Real Madrid, Barcelona and Juventus are keeping their plans alive of going ahead to form a breakaway European Super League.
The nine other rebel clubs reached settlements last week to commit to UEFA competitions and pay millions of euros (dollars) in forfeits of future prize money and donations to a UEFA-run charity.
While AC Milan and Inter Milan backed out of the ill-fated bid to form a breakaway competition, Juventus remains the lone holdout in Italy.
The three clubs are the only ones from the original 12 yet to renounce the proposed competition that would guarantee its founding members involvement every season, instead of having to qualify.
As fans protested on the field against United's owners - the Glazer family - flares were set off and thousands more supporters filled the concourse outside Old Trafford.
The American investment bank said on Monday it had committed 3.25 billion euros as start-up capital for the league which hreatened to devalue Europe's top domestic leagues.
The Super League, which provoked a backlash by other clubs, fans and authorities around Europe, was announced by a dozen top clubs in England, Spain and Italy on Sunday.
Many feel these clubs could face sanctions from UEFA or their respective associations but La Liga president Javier Tebas said that they are in no hurry to take action against these clubs.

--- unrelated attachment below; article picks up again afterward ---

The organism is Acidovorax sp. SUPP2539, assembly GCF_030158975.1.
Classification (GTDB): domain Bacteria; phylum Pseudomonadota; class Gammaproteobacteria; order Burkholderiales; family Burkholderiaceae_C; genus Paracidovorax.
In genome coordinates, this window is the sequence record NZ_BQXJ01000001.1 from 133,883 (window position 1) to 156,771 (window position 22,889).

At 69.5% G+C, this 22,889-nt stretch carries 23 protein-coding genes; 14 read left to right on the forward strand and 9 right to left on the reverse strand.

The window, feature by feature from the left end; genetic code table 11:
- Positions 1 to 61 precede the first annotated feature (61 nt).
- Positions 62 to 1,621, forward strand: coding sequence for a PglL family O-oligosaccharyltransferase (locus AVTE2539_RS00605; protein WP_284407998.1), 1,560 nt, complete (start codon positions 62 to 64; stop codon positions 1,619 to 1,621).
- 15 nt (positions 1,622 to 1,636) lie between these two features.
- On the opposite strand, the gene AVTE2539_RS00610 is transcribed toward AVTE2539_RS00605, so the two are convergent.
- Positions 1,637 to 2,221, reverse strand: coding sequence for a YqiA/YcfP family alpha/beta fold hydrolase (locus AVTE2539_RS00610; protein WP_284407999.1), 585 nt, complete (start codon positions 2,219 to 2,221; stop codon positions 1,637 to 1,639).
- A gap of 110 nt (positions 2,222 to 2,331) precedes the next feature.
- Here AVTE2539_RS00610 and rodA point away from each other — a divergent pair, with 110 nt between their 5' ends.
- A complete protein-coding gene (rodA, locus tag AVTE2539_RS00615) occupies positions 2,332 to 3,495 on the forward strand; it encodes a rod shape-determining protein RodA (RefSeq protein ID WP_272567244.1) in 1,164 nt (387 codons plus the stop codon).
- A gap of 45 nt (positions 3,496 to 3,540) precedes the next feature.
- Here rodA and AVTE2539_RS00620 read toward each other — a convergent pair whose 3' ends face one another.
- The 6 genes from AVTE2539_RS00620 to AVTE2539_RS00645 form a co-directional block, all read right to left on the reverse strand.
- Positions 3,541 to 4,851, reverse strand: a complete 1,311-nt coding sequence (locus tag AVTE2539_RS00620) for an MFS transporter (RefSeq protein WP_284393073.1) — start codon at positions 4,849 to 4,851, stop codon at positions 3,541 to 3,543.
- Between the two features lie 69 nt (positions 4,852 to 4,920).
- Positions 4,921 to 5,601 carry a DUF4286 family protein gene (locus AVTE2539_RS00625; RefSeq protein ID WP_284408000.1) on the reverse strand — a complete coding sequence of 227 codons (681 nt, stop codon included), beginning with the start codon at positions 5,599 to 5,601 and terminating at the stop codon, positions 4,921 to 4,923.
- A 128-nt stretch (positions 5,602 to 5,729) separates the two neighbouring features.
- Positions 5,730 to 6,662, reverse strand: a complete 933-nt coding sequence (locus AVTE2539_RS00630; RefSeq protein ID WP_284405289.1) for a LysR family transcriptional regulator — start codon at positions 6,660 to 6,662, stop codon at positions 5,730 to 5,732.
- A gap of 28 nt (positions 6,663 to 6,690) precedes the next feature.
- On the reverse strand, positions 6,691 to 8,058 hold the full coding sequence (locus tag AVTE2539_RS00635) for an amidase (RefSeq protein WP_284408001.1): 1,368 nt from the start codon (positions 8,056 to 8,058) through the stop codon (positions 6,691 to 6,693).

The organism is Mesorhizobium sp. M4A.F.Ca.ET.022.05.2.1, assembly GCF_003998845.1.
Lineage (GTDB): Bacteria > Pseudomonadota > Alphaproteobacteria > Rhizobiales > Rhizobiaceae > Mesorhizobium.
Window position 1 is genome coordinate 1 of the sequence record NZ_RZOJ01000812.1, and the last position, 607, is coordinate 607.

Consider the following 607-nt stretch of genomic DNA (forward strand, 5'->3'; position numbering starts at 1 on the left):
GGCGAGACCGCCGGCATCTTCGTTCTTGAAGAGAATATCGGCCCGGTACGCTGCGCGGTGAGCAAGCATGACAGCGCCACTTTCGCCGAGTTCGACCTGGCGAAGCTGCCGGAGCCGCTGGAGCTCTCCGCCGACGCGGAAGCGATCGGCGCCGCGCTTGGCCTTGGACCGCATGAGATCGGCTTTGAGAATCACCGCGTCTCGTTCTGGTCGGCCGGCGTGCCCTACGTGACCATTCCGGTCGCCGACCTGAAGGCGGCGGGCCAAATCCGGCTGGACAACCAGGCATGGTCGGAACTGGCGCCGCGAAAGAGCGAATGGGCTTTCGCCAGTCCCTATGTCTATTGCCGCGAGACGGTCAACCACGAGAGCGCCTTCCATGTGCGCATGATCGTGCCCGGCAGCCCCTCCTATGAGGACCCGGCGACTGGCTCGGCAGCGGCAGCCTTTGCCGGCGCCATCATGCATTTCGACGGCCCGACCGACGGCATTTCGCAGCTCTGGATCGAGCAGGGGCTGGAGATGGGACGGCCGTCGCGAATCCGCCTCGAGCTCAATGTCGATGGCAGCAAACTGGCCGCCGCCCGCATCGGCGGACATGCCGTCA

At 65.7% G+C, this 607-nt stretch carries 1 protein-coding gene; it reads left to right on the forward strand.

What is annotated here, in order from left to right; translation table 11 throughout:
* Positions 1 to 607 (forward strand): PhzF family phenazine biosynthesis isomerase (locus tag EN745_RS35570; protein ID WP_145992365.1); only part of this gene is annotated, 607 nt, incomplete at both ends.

Withdrawal from European Super League was the right thing to do: Manchester City captain Fernandinho
Manchester City captain Fernandinho believes football has emerged victorious following the collapse of the breakaway European Super League.
Ronald Koeman does not believe Barcelona's involvement in the collapsed European Super League will have an impact on the club's performance in La Liga.
After the aborted attempt to form a European Super League, Liverpool owner John Henry attempted to regain the trust of fans with an apology video.
The competition's announcement on Sunday, made by 12 founding clubs including Manchester City, Chelsea, Arsenal, Liverpool, Manchester United and Tottenham Hotspur, was met with widespread criticism.
The Super League plans have been widely condemned by the football authorities in England, plus UEFA and FIFA, as well as by the British government, and appear to be deeply unpopular with fans.
Rio Ferdinand has slammed the club for being involved in the formation of a breakaway European Super League.
Real Madrid President Florentino Perez has brushed aside threats from UEFA President Alexander Ceferin.